It is premature to predict that rosy scenario, however. Industry experts project that 60 percent or more of former OTC derivatives volume will be centrally cleared. The actual percentage will depend in part on how banks, as liquidity providers in the OTC model, rethink product distribution to clients. Yet bankers are warning that as clearinghouse-based swaps trading expands, counterparty risk will actually increase because the clearinghouses lack adequate capital aEUR" a worry, by the way, that their executives vehemently dispute.
In addition, given the relatively low transaction volume in swaps, it is not clear that most swap traders will be motivated to invest in the technology-based innovation required to participate in these markets going forward. The role of broker-dealers will increasingly shift from principal to agency trading, enabling connectivity and access to liquidity in a multichannel landscape of trading venues, including the swap execution facilities (SEFs) and organized trading facilities (OTFs) required by U.S. and European Union regulations. This is expected to contribute to lower revenue in the broker-dealer community as evidenced by JPMorgan ChaseaEUR(TM)s recent disclosure that its derivatives-related revenue could drop by $1 billion this year.
Another issue that will be crucial for derivatives in the new regulatory world is the requirements for collateral. Prior to Dodd-Frank, the lack of regulated margin (collateral) requirements propelled the growth of the market in swaps. The imposition of such requirements on both cleared and uncleared swaps will have a noticeable impact on the cost of hedging. Collateral requirements could run as high as $10 trillion and, according to industry sources, the total margin shortfall under the new market structure could range from $800 billion to more than $2.5 trillion. However, although these estimates appear large, advances in risk management methods are likely to dampen their impact.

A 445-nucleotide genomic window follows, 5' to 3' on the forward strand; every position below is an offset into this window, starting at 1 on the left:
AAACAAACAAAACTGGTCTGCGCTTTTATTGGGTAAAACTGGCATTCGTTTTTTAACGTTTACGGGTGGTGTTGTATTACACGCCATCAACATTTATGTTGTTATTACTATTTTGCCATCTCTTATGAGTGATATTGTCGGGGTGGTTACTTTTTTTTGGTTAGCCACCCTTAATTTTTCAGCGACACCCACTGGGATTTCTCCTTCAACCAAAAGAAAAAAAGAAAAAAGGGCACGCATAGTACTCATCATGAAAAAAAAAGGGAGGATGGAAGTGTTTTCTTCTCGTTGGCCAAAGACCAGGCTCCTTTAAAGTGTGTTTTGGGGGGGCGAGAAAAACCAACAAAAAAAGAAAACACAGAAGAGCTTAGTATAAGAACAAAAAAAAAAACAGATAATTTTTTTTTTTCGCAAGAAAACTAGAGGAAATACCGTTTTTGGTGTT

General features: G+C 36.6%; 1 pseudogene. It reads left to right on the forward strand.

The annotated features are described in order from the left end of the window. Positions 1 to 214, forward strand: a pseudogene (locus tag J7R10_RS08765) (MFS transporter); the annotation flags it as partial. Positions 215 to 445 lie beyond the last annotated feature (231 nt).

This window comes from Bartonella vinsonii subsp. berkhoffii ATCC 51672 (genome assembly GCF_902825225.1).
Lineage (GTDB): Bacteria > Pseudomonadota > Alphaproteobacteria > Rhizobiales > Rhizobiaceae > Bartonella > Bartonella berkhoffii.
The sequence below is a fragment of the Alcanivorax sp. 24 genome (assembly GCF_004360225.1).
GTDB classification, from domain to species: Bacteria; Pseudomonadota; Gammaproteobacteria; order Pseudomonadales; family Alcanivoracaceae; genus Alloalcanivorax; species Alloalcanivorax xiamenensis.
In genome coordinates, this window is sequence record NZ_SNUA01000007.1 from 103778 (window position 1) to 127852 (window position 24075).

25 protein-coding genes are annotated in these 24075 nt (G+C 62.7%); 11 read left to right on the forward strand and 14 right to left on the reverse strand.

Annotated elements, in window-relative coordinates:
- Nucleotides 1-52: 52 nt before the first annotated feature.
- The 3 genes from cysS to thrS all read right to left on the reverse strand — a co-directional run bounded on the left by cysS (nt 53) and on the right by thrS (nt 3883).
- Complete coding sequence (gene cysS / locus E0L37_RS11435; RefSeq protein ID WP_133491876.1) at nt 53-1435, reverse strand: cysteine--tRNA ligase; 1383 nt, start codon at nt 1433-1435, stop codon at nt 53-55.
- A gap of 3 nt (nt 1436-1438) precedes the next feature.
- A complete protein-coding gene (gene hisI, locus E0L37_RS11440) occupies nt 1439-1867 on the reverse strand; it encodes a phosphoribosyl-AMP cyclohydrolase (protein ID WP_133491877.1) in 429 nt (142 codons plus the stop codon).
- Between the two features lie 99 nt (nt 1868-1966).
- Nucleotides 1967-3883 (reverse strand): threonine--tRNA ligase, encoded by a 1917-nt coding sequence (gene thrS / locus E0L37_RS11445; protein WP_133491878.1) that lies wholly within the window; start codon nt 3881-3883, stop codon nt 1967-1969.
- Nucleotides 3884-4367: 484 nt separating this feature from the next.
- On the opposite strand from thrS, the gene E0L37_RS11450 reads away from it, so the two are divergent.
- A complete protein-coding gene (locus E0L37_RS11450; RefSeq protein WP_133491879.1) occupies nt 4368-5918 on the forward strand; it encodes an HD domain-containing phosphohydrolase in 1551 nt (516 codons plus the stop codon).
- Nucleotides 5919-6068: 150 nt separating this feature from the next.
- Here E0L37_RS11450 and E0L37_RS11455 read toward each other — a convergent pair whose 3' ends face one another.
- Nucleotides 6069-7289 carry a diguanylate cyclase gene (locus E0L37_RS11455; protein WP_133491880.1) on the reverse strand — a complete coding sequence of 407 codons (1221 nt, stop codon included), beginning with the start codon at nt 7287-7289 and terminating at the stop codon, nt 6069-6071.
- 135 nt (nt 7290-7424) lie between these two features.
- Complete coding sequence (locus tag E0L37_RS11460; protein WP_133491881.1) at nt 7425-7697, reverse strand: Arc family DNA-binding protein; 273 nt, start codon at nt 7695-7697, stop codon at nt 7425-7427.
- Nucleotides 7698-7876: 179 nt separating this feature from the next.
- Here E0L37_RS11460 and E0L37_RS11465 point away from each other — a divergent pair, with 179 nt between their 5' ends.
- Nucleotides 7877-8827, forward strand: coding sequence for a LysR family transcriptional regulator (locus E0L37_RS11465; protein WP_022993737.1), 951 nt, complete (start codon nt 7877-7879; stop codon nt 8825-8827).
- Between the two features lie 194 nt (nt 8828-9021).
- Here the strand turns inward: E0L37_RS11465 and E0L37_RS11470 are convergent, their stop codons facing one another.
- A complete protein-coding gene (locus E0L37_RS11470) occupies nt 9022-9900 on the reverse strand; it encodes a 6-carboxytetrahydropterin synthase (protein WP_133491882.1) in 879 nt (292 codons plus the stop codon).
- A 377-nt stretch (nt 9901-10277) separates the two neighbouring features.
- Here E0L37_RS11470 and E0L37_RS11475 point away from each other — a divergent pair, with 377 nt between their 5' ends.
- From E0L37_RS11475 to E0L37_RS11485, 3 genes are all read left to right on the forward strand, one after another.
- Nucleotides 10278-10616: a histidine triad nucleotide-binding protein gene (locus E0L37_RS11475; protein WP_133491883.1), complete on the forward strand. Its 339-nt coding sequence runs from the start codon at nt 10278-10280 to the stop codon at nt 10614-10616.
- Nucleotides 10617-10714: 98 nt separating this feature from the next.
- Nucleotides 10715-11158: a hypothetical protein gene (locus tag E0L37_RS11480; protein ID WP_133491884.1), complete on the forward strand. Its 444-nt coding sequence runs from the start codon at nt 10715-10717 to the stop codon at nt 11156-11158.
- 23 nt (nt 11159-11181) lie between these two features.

It remains to be seen whether the cost of meeting margin requirements will spur the migration of OTC derivatives activity to exchanges. Whatever the outcome, there is little doubt that a great deal of exotic derivatives activity will cease in the face of these constraints and the additional charges likely to be imposed by clearinghouses on less-liquid bilateral trades. According to a study by the Tabb Group, more than $130 trillion in derivatives' notional value might not be clearable.
With regulation determining much of the dramatic restructuring of the OTC derivatives market, the potential need for further fine-tuning or even more radical alterations of the rules cannot be dismissed. Looking at the history of financial markets, whether the focus is equities, bonds, commodities or futures, it's clear that market participants have been the drivers of trading efficiency. While regulators have generally kept a watchful eye on developments, they have been reticent to mandate trading of a product on a particular market. The orchestration of such activity now could indeed lead to unintended consequences.
If the logic of exchange trading as set forth in Dodd-Frank is to bring transactions into public view, then why would trades with non-financial corporations or large block tradesaEUR"which are exempt under the lawaEUR"not benefit from the same transparency? We shall see how events unfold.